10 steps to optimize your existing drying process

Geelen Counterflow highlights ways for improving efficiency with a focus on sustainability.

Step 1

Make sure your team is aware of the amount of energy the dryer consumes and how that can be influenced by clever optimization and decision making. Get the correct key performance Indicators for energy in place and make those part of the plant’s performance evaluation.

Step 2

Reduce the amount of moisture evaporation necessary. Development of any new product recipe should take the cost of moisture evaporation into account, and when selecting pre-conditioners and extruders, big steps can already be taken to avoid the need for drying as much as possible. Too many petfood producers count with average costs of drying per ton of finished product, without taking into account how much water has to be evaporated. For two dry petfood products produced at the same throughput rate, but with different recipes, or on different extrusion equipment, the amount of required moisture evaporation can easily differ by 50%, which means roughly 50% difference in specific energy consumption.

When your plant’s key performance indicators only keep track of cost of energy per ton per hour or even worse per day, week or month, you will never be able to figure out how to optimize the process. For optimization it is essential that you track energy consumption per minute against actual moisture evaporation for every extrusion line.

Step 3

Make sure you always re-use the cooler exhaust air as make-up air in the dryer. You need filters in between the cooler (post-coater) and dryer to avoid excessive pollution in the dryer, and those filters need attention. But the amount of energy you lose by blowing warm cooler exhaust air into your air treatment system while taking fresh dryer make-up air is enormous. Think of the unnecessary investment—and operational cost—for exhausting double the air volume in case of a separate dryer and cooler exhaust.

Step 4

Use in-line Rh meters to control the exhaust air volume, so all exhaust air is nearly saturated (80%–90% relative humidity) with moisture. If that causes condensation in your ducting, check to see if you can further improve the insulation of ducting, cyclone, etc., because the closer you can get to fully saturated air, the more efficient your drying process will be.

Once exhaust ducting is properly insulated, optimize airflow and product flow inside the dryer to ensure that air continues to pick up moisture on its way through the product until it reaches the exhaust, at which stage it should be 80%–90% saturated. If this causes any issues with condensation inside of the dryer, then it is likely you have internal air leaks, bypasses and/or cold bridges.

Step 5

Make sure all fans are controlled by frequency converters (VFD) saving electricity compared to any configuration with manual or automatic dampers. The VFDs should be controlled to automatically compensate for fluctuations in bed depth (resistance) so air volume does not fluctuate unnecessarily. Generally the best way to dry petfood is to first apply maximum air-volume/airspeed and then heat up that air to the temperature required. However, setting air-volume to maximum without some way to automatically compensate when the bed depth is lower will lead to excessive airspeeds, causing kibbles to fluidize or fly into the air exhaust system.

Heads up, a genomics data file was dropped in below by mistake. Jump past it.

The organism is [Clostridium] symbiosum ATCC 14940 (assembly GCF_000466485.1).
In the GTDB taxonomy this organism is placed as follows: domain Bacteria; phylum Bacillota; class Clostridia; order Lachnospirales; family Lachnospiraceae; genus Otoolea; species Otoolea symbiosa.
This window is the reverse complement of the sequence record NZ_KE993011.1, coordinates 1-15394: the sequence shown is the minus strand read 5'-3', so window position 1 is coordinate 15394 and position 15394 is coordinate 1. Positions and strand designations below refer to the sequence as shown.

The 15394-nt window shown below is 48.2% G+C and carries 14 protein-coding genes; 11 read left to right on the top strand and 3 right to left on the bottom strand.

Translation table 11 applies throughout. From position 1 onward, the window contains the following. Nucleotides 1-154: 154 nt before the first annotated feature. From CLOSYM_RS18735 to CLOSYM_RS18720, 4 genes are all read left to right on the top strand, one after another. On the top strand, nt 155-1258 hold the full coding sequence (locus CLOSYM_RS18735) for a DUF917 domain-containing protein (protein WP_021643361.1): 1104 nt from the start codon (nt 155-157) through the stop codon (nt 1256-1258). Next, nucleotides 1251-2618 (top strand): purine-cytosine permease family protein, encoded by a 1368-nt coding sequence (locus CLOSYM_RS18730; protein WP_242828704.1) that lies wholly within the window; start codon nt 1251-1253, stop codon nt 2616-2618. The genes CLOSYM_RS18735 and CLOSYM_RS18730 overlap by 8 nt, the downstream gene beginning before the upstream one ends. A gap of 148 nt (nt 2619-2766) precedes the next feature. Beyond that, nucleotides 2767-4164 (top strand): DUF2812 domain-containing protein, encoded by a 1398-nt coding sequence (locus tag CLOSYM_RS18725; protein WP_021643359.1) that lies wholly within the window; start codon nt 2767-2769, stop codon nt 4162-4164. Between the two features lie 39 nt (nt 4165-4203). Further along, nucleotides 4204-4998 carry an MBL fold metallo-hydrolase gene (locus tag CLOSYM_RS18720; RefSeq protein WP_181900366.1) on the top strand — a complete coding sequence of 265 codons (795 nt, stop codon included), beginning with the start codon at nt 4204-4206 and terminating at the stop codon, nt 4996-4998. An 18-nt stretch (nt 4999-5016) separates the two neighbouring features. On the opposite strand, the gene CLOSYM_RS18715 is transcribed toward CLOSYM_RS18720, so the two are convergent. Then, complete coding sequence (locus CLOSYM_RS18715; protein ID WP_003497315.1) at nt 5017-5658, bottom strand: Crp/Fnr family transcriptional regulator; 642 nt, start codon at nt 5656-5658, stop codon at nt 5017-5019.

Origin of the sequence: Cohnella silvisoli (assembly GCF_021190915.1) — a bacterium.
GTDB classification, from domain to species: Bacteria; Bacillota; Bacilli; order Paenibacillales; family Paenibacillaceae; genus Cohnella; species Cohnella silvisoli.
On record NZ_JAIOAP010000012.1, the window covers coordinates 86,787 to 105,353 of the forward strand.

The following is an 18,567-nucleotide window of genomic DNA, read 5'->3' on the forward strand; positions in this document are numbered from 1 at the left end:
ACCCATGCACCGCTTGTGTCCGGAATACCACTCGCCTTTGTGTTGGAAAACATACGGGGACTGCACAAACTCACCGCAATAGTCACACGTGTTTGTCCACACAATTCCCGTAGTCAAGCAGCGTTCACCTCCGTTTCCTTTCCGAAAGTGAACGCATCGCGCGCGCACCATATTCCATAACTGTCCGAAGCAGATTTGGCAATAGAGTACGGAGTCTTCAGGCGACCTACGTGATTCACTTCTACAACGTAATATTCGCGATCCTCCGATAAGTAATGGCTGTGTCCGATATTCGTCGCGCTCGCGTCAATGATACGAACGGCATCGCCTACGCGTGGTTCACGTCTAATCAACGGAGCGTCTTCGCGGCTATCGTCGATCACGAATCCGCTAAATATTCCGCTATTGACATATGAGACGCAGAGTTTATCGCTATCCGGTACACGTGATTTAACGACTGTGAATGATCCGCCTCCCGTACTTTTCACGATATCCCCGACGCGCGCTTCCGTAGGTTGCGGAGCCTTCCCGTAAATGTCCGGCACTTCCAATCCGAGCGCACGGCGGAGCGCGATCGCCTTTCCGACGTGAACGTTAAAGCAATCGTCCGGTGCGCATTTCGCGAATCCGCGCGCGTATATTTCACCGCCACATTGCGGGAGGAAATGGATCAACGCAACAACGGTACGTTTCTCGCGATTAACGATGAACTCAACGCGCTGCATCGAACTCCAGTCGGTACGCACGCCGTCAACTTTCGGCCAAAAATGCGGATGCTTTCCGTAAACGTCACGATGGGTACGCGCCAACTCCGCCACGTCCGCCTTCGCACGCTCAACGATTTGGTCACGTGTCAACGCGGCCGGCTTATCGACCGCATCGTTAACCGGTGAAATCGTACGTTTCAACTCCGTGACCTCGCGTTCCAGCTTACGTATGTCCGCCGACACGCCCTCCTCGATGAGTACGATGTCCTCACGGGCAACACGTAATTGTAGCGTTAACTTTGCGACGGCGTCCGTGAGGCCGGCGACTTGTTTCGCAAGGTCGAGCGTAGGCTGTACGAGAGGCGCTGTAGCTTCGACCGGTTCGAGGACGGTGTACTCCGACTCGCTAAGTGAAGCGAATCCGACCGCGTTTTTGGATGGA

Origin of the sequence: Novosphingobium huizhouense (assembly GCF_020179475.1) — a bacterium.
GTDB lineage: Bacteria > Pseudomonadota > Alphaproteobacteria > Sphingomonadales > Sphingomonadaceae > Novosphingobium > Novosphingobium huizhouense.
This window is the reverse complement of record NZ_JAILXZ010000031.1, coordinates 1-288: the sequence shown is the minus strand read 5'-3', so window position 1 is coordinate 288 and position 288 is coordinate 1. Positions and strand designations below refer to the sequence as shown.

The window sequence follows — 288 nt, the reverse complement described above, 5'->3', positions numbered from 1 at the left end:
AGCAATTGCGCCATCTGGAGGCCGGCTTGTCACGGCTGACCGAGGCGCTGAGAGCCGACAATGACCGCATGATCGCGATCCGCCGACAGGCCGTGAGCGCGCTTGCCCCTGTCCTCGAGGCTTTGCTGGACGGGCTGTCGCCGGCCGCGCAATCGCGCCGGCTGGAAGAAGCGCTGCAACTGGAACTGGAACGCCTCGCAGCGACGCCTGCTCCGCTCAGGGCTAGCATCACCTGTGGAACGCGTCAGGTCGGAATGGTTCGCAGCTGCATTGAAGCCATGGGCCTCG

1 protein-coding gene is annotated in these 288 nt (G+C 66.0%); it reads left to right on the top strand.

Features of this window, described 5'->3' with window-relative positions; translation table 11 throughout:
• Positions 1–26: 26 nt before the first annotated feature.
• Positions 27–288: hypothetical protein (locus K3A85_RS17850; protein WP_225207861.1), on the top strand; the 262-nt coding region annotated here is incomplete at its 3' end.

Step 6

Check the mechanical construction of your dryer. Just like with a building, efficient energy consumption requires that the dryer is airtight (check product entry and discharge, door-seals), free of thermal cold-bridges (use a thermo graphic camera) and properly insulated all around (not just for efficiency, but also operator safety and comfort around the dryer).

Step 7

Organize frequent monitoring and cleaning of essential parts of the dryer and cooler. The main goal of course is food safety, but indirectly the results on energy efficiency should not be underestimated. Polluted dryer slats and air channels create resistance that the air-fans have to compensate for by using higher kWs to stabilize air volume.

Step 8

Check the control logic of the dryer. There are many ways in which clever control logic can help you to save energy. For example, burners should be switched off as soon as possible after a product run is finished. Many dryers continue to run at full air volume and high temperature while waiting for new product to arrive. That may take more time than expected, which is a totally unnecessary waste of energy.

Step 9

Continuously monitor the moisture level of product out of the dryer and cooler (use in-line microwave sensors, for example), thus avoiding overdrying. Overdrying is incredibly expensive, not only for wasting energy but for wasting throughput from the line. Too often, petfood plants are so focused on avoiding excessive moisture levels in finished product that they allow operators to overdry consistently. One mold or Salmonella trip-up can force all moisture profiles of finished product down, whereas what was needed was a root cause analysis to identify the specific circumstance that lead to the incident so it can be avoided next time.

Step 10

Check the product and air distribution in your dryer. If product is not uniformly exposed to the drying air, product will not have a uniform moisture profile. One side of the dryer might generate kibbles with too much moisture, potentially leading to mold problems. If these are fixed by increasing burner temperatures (as is often the case) the mold problems may evaporate, but so does much of your profit.

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